Double Valve Replacement In A Patient With Situs Inversus An
Introduction
Dextrocardia is a rare congenital anomaly in which the base-apex axis of the heart is directed towards the right, and caudally. This cardiac malposition can occur with situs solitus, situs inversus or situs ambiguous (1). The importance of diagnosing a situs anomaly in an adult is to prevent errors in surgical operations, emergency procedures or interventional operations. This anatomic malposition affects all technical aspects of cardiac surgery, from the establishment of cardiopulmonary bypass (CPB) to exposure of the valves. Surgeons require a prospective strategy for handling problems such as poor exposure of the cannulation site and diseased valve. The case is described of a patient with dextrocardia with situs inversus, illustrating the anatomic issues and operative considerations peculiar to aortic and mitral valve surgery in patients with this condition.

Case Report
A 66-year-old male patient presented to our clinic with complaints of palpitation and dyspnea. His anamnesis was unremarkable and there was no surgical history. Atrial fibrillation with a ventricular rate of 88 beats per minute and counter clockwise rotation was detected by electrocardiography (ECG). Chest X-ray showed dextrocardia, and echocardiography revealed significant aortic valve stenosis and mitral valve insufficiency. Aortic and mitral valve surgery was recommended based on the current echocardiography and clinical findings. The ascending and arcus aorta and coronary arteries were found to be mirror image and also normal in the coronary angiography performed prior to surgery (Figure 1A and 1B). Abdominal tomography revealed an abdominal situs inversus (the liver on the left side of the abdomen, the spleen on the right and the inferior vena cava on the left of the aorta). Continuity of the inferior vena cava without any interruption and drainage into the right atrium located on the left side were noted....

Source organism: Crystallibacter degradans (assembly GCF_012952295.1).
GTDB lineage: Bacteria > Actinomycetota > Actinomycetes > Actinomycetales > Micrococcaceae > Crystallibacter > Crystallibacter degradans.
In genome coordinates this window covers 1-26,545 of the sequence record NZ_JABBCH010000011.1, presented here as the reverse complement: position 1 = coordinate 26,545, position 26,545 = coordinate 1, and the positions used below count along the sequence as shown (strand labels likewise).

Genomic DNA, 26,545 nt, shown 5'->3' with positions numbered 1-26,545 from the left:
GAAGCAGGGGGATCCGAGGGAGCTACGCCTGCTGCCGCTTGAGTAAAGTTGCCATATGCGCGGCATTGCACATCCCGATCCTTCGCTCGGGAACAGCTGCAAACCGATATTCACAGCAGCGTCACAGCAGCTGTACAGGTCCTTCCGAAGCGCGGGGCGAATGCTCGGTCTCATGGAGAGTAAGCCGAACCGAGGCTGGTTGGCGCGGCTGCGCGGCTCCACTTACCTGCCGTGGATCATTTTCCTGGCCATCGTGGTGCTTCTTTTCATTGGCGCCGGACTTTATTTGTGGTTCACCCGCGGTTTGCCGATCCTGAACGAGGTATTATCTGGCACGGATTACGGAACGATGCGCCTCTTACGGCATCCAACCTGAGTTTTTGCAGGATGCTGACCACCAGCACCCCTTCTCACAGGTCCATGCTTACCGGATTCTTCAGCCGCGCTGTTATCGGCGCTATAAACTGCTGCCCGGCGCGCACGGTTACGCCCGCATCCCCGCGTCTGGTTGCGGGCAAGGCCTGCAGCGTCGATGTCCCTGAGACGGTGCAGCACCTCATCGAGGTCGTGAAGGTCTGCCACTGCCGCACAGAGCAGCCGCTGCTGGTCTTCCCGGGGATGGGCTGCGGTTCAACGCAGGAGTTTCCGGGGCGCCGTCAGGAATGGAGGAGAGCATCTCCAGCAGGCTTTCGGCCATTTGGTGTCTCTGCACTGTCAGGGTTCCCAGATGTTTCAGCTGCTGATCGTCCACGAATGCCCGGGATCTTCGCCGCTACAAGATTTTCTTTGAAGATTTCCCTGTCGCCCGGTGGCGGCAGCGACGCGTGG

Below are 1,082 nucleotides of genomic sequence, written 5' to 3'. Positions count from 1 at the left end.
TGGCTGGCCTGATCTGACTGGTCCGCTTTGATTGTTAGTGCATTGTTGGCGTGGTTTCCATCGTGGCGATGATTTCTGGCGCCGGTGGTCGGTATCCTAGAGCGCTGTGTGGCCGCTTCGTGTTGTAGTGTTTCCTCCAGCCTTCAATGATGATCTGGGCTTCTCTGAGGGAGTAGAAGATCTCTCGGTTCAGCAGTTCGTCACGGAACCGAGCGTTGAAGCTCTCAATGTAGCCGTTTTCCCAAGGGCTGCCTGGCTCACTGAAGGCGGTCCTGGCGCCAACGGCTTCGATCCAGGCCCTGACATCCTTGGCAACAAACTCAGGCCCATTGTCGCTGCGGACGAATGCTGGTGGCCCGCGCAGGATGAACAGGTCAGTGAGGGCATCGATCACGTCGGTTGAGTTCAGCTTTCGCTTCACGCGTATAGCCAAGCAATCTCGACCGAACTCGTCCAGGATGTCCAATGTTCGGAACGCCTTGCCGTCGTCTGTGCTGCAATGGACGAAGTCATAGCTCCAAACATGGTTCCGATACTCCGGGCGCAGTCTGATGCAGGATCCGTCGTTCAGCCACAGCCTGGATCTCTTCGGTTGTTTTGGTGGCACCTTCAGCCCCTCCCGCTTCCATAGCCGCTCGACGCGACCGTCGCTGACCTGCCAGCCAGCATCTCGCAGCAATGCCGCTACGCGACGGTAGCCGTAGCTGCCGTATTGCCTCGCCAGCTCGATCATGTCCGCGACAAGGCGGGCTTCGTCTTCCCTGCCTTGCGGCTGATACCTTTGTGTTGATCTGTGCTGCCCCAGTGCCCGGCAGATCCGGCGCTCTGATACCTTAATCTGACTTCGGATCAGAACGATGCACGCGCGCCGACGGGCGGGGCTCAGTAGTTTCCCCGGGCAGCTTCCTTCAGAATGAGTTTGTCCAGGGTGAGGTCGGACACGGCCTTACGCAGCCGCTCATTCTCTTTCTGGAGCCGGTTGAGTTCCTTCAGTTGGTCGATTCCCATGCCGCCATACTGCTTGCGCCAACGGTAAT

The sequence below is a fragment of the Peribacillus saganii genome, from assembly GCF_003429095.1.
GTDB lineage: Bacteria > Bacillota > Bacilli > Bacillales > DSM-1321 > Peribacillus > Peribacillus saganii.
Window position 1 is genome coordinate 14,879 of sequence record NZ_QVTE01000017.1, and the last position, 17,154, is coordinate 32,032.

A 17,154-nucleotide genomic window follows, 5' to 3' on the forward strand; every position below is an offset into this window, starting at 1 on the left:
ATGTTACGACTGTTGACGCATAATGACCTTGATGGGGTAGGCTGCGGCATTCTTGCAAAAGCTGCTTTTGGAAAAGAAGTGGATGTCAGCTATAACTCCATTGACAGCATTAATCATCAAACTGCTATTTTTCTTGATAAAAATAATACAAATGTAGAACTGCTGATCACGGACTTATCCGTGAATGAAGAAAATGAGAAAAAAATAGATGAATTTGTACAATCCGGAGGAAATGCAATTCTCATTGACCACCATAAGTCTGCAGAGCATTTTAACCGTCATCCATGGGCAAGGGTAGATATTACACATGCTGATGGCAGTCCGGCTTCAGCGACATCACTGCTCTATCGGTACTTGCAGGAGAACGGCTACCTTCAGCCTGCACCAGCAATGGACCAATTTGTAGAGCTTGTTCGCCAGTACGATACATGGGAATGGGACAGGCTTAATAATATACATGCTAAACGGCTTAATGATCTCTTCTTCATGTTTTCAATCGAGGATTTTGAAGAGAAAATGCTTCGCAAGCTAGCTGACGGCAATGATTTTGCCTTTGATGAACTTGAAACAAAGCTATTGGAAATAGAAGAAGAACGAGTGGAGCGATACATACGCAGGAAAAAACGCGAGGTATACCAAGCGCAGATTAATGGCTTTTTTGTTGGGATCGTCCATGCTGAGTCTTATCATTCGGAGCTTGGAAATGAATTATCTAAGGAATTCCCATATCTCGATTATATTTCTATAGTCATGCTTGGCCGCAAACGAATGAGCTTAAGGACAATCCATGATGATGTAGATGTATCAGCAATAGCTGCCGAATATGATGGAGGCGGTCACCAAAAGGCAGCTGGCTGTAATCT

http://ispub.com/IJTCVS/16/1/1585
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